Results for 'Eric W. Deutsch'

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  1. Promoting Coherent Minimum Reporting Guidelines for Biological and Biomedical Investigations: The MIBBI Project.Chris F. Taylor, Dawn Field, Susanna-Assunta Sansone, Jan Aerts, Rolf Apweiler, Michael Ashburner, Catherine A. Ball, Pierre-Alain Binz, Molly Bogue, Tim Booth, Alvis Brazma, Ryan R. Brinkman, Adam Michael Clark, Eric W. Deutsch, Oliver Fiehn, Jennifer Fostel, Peter Ghazal, Frank Gibson, Tanya Gray, Graeme Grimes, John M. Hancock, Nigel W. Hardy, Henning Hermjakob, Randall K. Julian, Matthew Kane, Carsten Kettner, Christopher Kinsinger, Eugene Kolker, Martin Kuiper, Nicolas Le Novere, Jim Leebens-Mack, Suzanna E. Lewis, Phillip Lord, Ann-Marie Mallon, Nishanth Marthandan, Hiroshi Masuya, Ruth McNally, Alexander Mehrle, Norman Morrison, Sandra Orchard, John Quackenbush, James M. Reecy, Donald G. Robertson, Philippe Rocca-Serra, Henry Rodriguez, Heiko Rosenfelder, Javier Santoyo-Lopez, Richard H. Scheuermann, Daniel Schober, Barry Smith & Jason Snape - 2008 - Nature Biotechnology 26 (8):889-896.
    Throughout the biological and biomedical sciences there is a growing need for, prescriptive ‘minimum information’ (MI) checklists specifying the key information to include when reporting experimental results are beginning to find favor with experimentalists, analysts, publishers and funders alike. Such checklists aim to ensure that methods, data, analyses and results are described to a level sufficient to support the unambiguous interpretation, sophisticated search, reanalysis and experimental corroboration and reuse of data sets, facilitating the extraction of maximum value from data sets (...)
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  2. Putting a Stake in Stakeholder Theory.Eric W. Orts & Alan Strudler - 2009 - Journal of Business Ethics 88 (S4):605 - 615.
    The primary appeal of stakeholder theory in business ethics derives from its promise to help solve two large and often morally difficult problems: (1) how to manage people fairly and efficiently and (2) how to determine the extent of a firm's moral responsibilities beyond its obligations to enhance its profits and economic value. This article investigates a variety of conceptual quandaries that stakeholder theory faces in addressing these two general problems. It argues that these quandaries pose intractable obstacles for stakeholder (...)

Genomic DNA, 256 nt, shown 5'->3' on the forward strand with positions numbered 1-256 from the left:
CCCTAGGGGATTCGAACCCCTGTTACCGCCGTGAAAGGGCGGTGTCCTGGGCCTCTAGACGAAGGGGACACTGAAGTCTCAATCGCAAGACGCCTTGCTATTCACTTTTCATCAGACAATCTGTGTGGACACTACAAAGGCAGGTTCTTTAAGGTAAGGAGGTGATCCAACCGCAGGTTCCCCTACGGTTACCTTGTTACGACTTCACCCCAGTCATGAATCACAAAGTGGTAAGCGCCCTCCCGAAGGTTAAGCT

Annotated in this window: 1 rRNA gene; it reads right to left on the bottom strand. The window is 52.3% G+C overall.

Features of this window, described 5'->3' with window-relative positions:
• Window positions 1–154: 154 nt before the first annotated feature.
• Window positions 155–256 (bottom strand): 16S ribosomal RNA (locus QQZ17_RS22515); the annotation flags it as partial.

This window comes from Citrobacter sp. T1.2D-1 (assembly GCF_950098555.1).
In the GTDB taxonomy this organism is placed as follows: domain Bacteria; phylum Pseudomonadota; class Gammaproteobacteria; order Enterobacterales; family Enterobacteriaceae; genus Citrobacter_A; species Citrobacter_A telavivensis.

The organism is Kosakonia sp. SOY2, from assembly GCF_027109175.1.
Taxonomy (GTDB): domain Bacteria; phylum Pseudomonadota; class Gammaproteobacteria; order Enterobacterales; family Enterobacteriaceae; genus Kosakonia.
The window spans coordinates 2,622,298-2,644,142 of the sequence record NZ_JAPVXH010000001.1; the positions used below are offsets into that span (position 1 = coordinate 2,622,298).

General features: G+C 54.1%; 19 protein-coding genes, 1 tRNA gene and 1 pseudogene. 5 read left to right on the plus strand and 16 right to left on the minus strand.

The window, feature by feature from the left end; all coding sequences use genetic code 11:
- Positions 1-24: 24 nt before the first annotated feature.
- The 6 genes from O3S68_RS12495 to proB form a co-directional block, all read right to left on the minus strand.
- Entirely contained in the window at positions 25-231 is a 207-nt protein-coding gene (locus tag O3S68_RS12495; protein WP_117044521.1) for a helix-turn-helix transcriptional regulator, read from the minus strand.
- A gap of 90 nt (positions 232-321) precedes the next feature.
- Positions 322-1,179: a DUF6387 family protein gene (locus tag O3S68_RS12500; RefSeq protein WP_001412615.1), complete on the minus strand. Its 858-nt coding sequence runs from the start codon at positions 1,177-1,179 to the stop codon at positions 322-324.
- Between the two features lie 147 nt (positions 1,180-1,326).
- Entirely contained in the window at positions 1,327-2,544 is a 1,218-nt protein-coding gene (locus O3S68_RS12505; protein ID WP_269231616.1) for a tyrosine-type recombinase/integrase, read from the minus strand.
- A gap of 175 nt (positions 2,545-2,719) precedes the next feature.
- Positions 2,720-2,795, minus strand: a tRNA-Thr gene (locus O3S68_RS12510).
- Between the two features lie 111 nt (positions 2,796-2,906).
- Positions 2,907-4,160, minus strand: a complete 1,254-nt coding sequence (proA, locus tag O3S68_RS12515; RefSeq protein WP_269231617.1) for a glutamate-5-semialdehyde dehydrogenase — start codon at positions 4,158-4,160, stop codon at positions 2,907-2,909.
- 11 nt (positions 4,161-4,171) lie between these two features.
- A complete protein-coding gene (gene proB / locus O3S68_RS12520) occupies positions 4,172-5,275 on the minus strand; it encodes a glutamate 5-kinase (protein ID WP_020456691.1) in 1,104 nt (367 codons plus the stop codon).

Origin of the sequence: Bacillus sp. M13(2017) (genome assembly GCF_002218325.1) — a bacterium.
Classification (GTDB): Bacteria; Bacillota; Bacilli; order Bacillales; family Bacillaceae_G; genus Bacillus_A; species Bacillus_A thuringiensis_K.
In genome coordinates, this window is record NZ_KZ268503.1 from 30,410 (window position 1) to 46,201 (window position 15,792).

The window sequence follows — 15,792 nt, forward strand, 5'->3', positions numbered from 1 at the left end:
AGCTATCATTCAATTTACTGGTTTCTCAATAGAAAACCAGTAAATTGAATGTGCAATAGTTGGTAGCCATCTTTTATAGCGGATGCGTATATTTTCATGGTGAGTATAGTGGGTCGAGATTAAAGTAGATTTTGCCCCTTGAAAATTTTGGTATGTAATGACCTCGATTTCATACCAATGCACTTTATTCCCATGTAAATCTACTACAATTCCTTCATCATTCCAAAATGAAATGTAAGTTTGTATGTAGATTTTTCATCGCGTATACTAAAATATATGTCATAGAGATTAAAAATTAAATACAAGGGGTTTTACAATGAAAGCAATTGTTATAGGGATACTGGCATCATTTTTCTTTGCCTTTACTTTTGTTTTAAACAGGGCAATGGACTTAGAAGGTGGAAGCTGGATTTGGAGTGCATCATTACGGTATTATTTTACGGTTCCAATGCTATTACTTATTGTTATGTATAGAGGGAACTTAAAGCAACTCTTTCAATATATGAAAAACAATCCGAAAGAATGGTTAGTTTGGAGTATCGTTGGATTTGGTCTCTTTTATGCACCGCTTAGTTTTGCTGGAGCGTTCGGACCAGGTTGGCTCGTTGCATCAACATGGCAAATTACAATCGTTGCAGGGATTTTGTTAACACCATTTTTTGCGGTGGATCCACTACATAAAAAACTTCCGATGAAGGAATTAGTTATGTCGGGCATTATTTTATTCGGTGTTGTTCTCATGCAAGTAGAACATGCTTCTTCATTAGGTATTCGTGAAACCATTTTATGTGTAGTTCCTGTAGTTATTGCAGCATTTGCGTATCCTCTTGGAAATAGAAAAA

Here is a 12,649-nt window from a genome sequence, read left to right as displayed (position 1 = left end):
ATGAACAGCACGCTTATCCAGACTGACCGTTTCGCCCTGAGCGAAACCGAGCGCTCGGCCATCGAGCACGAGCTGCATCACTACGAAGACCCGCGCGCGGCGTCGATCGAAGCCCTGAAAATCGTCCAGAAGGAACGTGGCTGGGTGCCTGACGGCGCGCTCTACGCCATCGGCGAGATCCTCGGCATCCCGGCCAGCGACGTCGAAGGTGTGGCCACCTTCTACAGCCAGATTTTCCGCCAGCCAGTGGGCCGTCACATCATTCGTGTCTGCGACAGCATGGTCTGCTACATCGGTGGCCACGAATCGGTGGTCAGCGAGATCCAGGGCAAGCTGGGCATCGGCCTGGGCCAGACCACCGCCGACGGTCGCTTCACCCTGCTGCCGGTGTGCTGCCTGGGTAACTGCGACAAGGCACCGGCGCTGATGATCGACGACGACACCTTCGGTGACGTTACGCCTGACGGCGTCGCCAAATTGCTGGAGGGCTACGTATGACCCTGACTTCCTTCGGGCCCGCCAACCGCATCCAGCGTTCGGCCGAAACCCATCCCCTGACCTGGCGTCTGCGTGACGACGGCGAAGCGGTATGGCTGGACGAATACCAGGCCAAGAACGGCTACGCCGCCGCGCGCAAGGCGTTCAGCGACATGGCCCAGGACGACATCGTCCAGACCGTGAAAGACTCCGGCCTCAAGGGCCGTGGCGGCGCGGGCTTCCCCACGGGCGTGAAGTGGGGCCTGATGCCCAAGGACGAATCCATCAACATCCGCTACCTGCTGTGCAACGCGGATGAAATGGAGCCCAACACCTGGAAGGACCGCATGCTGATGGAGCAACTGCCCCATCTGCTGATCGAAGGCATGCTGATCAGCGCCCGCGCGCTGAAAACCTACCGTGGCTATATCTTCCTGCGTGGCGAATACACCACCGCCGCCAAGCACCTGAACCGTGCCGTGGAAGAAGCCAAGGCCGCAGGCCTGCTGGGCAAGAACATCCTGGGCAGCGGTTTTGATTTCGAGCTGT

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  3.  71
    Using the Analytical Hierarchy Process (Ahp) to Construct a Measure of the Magnitude of Consequences Component of Moral Intensity.Eric W. Stein & Norita Ahmad - 2009 - Journal of Business Ethics 89 (3):391 - 407.
    The purpose of this work is to elaborate an empirically grounded mathematical model of the magnitude of consequences component of “moral intensity” (Jones, Academy of Management Review 16 (2),366, 1991) that can be used to evaluate different ethical situations. The model is built using the analytical hierarchy process (AHP) (Saaty, The Analytic Hierarchy Process , 1980) and empirical data from the legal profession. One contribution of our work is that it illustrates how AHP can be applied in the field of (...)
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  4.  22
    Using the Analytical Hierarchy Process to Construct a Measure of the Magnitude of Consequences Component of Moral Intensity.Eric W. Stein & Norita Ahmad - 2009 - Journal of Business Ethics 89 (3):391-407.
    The purpose of this work is to elaborate an empirically grounded mathematical model of the magnitude of consequences component of "moral intensity", 366, 1991) that can be used to evaluate different ethical situations. The model is built using the analytical hierarchy process and empirical data from the legal profession. One contribution of our work is that it illustrates how AHP can be applied in the field of ethics. Following a review of the literature, we discuss the development of the model. (...)
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  5. A Reflexive Model of Environmental Regulation.Eric W. Orts - 1995 - Business Ethics Quarterly 5 (4):779-794.
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  6.  29
    Generalization and Induction: Misconceptions, Clarifications and a Classification of Induction.Eric W. K. Tsang & John N. Williams - 2012 - Management Information Systems Quarterly 36 (3):729-748.